brings international flair to Hankins Gallery
By LAMONT E. CLEGG
out the paintings by Svetlana Radovic on display at Hankins Gallery.
Cairo, East Lansing. This is not the path most artists take whose work
is featured at Hankins Gallery, but then, Svetlana Radovic is not most
Born in Montenegro (a constituent republic of the former Yugoslavia),
Radovic says she has always had a passion for art and that she would
draw on anything available to her. However, that passion became primarily
a hobby as she pursued other educational objectives. If fact, she received
a law degree in Montenegro and practiced law there until 1990. But a
move with her husband and children to Cairo, Egypt, was to be the impetus
for her art to take center stage. Unable to practice law in a foreign
country, Radovic decided to dive fulltime into art. Her work gained
the attention of influential members of the Egyptian art community,
and soon she was on her way. She had her first solo exhibition in 1993
at the Spanish Cultural Center in Cairo and another solo show in the
city at the Orient Express Gallery in 1997. Moving back to Montenegro
in 1998, Radovic had a solo show at the Center of Modern Arts of Montenegro
Coming to the United States eight months ago to join her children, Radovic
is now beginning to develop a following here. That following has noticed
the emotion that packs her canvases.
Radovic said that her first opus of work is reflective of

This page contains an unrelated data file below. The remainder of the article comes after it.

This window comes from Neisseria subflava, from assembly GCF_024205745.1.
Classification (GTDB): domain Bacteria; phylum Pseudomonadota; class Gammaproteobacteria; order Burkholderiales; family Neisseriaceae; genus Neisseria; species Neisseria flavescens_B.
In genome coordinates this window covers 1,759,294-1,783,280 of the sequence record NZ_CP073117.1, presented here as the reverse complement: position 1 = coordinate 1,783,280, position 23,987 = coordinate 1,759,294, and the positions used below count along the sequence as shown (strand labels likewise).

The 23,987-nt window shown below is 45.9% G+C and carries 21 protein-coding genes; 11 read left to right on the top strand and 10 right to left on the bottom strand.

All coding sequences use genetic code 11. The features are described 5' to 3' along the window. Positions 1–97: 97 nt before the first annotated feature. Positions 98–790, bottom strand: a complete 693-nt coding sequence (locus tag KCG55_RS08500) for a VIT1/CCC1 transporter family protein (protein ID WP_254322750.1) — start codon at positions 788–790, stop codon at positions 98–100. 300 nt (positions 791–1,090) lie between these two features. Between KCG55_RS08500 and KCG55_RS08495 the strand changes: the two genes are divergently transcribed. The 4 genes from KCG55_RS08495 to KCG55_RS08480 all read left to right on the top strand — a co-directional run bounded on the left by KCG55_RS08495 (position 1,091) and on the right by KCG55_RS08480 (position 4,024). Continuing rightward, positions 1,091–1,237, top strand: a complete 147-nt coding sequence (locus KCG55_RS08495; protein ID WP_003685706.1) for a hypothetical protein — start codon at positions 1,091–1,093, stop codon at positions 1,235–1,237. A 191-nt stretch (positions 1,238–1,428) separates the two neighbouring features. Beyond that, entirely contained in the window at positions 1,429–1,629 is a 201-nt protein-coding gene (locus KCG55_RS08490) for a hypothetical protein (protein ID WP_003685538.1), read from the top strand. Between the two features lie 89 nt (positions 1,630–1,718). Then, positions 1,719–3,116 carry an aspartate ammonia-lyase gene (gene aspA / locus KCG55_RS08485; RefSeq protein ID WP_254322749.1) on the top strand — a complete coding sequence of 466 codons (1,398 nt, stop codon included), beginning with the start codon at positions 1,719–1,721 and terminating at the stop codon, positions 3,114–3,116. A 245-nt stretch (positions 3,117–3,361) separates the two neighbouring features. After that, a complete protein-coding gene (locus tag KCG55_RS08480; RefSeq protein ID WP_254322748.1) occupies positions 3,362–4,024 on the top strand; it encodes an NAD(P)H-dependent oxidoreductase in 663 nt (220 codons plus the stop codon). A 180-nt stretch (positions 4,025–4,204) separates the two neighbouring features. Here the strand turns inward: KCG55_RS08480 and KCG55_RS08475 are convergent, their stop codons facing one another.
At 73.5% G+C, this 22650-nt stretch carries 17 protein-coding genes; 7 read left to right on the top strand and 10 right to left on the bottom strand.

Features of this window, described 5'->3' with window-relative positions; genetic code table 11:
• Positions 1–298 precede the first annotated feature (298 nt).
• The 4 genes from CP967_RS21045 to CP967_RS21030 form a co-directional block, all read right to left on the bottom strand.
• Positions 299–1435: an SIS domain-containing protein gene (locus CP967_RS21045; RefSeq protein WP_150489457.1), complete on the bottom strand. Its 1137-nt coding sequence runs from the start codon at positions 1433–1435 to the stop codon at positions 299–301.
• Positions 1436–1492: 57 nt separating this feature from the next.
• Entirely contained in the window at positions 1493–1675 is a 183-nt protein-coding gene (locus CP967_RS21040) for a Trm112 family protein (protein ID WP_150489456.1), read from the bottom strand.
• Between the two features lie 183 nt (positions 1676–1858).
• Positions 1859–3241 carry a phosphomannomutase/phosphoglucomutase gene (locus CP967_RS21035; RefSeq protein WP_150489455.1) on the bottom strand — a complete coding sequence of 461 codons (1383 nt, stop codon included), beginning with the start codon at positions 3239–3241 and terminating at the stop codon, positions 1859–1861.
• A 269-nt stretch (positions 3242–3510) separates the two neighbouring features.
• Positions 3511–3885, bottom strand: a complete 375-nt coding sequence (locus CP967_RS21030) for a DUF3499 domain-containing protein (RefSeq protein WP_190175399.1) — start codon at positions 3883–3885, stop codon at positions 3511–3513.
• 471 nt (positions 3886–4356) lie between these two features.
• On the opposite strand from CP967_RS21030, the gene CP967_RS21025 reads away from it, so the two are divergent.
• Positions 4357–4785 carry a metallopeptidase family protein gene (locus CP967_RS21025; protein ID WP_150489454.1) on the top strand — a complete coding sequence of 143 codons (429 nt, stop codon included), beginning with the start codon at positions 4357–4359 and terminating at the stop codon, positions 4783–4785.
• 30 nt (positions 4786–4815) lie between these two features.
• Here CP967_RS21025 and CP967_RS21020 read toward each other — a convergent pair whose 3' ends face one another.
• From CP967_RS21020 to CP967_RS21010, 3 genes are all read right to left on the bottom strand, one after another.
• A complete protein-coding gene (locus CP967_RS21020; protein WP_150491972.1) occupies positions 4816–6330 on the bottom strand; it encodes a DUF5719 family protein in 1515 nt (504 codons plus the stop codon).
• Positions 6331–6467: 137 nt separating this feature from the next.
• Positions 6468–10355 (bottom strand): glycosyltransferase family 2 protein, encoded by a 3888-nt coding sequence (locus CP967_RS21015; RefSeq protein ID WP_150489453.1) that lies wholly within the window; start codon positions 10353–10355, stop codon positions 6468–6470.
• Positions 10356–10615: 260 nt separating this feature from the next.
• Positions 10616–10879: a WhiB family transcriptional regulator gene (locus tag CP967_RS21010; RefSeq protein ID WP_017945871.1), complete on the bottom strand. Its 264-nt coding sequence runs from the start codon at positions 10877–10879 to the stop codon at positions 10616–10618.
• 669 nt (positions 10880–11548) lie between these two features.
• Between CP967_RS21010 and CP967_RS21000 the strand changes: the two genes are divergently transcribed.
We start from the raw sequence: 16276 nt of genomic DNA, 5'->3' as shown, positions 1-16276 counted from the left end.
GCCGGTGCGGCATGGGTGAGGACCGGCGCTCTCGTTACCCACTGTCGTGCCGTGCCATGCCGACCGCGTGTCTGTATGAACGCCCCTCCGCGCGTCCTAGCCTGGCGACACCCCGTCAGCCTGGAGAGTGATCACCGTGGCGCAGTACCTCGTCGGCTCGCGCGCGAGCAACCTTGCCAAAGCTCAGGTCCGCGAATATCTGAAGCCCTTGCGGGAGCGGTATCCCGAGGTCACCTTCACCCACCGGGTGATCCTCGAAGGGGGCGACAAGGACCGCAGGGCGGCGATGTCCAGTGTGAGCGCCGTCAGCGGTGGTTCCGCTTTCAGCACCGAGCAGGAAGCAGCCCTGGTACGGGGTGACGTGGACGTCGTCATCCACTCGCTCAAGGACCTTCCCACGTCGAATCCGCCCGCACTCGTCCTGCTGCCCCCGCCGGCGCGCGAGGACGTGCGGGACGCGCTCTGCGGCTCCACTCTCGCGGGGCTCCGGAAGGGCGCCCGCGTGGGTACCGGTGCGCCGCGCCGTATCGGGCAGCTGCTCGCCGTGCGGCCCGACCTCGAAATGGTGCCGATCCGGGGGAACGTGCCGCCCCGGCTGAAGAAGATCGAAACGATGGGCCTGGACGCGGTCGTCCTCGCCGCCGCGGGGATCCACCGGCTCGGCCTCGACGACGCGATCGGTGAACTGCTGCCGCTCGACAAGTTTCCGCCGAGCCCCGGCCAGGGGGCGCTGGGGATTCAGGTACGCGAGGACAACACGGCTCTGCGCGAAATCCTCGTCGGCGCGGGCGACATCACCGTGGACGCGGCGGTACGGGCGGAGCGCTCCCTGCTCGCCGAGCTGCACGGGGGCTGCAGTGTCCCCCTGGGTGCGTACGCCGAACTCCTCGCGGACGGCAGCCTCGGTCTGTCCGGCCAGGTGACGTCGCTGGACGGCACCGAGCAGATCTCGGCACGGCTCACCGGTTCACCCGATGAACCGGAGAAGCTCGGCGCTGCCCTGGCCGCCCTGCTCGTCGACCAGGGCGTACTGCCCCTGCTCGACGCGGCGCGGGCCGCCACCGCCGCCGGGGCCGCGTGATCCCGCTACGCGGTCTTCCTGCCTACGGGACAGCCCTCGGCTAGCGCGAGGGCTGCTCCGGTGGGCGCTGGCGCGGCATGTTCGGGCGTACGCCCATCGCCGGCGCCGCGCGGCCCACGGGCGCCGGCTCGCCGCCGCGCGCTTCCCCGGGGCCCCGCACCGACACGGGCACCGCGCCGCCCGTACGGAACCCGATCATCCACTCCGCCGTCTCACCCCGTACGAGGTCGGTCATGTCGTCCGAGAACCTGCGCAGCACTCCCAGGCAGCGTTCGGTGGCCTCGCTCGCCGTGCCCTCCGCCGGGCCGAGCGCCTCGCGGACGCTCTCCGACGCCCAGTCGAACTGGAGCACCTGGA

her feelings and experiences of being a citizen of Yugoslavia during
the countrys civil war
and of more personal feelings and
The painting of my first opus was about separation, explained
Radovic. It was the separation of families and other things and
of the war going on in Yugoslavia. Yet, she said she believes
she was able to capture a universal essence in her expression of separation.
If people see my paintings, they can find themselves in them,
She says now she has entered a new phase and is painting a new opus.
In contrast to her previous work exploring separation, she is beginning
to explore togetherness and familial relationships.
Another new element found in the body of work she is creating is a bit
of text incorporated in the painting. The text is in the form of the
prayers she now uses to begin each painting session. I always
pray before I start to paint, Radovic explained. God gave
me blessings to start my work and to finish my work. My faith is strong
and maybe the people who see my work can sense that faith.
Radovic also said she hopes her work elicits emotions from those who
see them. I like people to be excited when they see my paintings,
Bill Hankins, owner of Hankins Gallery, said being moved by Radovics
work is not difficult. You can see the emotion in her paintings,
but its not angry its acceptance and love.
That really comes as no surprise to people who meet Radovic. She uses
her painting to express her emotions. Rather than take her anger, fear,
or other emotions out on other people, Radovic uses her canvas. I
put everything in the painting, she concluded.